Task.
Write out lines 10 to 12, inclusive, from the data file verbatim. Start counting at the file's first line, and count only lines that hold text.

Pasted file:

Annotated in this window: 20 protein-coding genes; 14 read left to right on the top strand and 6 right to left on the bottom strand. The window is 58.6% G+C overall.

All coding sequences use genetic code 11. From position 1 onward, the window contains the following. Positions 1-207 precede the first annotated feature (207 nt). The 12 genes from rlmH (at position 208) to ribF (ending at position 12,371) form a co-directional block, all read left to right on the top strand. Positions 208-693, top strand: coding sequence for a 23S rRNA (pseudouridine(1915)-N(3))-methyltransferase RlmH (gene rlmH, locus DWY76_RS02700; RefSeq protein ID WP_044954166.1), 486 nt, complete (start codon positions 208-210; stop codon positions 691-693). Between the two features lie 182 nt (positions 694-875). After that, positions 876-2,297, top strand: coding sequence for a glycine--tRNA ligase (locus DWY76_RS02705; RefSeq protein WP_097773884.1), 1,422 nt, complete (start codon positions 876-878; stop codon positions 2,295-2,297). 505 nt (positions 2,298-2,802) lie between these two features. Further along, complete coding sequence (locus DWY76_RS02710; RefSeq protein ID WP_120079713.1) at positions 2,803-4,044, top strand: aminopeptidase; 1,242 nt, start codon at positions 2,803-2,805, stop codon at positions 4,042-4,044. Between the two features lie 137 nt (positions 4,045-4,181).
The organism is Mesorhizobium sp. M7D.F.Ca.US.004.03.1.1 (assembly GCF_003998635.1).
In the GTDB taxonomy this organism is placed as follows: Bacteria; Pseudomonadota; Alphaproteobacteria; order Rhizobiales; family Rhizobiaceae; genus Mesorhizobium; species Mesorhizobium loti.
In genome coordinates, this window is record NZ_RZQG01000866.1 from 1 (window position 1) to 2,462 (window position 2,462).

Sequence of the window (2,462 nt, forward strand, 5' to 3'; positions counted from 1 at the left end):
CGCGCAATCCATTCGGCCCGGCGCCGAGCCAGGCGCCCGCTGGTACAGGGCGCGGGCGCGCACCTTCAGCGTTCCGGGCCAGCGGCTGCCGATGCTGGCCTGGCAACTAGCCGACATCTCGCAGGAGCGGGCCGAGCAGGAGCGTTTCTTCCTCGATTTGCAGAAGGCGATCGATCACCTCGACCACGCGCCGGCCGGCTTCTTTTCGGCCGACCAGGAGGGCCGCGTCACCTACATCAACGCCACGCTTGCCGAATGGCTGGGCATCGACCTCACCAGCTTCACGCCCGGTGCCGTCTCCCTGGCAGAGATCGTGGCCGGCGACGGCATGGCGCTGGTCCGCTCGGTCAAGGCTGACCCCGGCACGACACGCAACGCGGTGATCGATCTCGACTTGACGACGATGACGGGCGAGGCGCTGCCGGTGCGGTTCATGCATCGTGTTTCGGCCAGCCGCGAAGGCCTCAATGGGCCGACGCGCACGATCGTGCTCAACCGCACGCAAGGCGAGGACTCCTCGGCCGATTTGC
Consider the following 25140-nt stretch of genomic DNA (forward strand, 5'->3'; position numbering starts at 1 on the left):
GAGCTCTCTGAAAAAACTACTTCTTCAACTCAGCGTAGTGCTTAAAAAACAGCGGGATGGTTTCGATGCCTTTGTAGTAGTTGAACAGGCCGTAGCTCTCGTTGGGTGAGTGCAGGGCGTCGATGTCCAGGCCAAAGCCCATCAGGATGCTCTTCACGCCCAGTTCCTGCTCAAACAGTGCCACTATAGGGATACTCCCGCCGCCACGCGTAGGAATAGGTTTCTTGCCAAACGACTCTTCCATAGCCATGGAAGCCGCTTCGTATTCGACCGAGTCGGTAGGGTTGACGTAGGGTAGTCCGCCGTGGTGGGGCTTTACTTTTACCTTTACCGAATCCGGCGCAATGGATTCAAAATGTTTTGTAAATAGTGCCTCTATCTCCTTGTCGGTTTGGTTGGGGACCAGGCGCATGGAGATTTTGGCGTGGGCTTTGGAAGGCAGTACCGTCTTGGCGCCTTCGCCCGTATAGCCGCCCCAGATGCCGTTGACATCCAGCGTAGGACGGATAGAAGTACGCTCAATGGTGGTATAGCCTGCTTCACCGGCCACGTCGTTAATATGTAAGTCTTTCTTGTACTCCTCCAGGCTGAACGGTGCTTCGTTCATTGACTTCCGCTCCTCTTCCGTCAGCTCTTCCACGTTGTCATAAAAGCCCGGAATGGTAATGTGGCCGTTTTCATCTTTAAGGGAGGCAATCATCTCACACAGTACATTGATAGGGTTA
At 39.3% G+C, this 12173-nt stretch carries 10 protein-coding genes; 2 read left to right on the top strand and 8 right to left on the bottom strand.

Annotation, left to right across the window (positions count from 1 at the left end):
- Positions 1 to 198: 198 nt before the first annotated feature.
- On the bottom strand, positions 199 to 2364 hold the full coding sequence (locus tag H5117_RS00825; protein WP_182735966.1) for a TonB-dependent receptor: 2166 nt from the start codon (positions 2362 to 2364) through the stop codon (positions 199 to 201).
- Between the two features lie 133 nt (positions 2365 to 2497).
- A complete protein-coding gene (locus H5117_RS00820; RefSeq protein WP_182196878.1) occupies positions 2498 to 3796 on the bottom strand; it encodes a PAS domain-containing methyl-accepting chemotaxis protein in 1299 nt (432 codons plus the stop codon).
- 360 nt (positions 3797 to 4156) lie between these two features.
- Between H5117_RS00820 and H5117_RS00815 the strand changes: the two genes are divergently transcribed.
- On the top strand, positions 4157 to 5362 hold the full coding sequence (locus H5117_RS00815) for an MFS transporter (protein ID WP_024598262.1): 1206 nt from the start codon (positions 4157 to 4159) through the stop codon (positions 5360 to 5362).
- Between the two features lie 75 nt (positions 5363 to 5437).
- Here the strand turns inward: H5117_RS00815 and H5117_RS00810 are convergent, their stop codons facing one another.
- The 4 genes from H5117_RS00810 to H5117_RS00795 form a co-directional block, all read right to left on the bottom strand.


At 39.3% G+C, this 12173-nt stretch carries 10 protein-coding genes; 2 read left to right on the top strand and 8 right to left on the bottom strand.

Annotation, left to right across the window (positions count from 1 at the left end):
- Positions 1 to 198: 198 nt before the first annotated feature.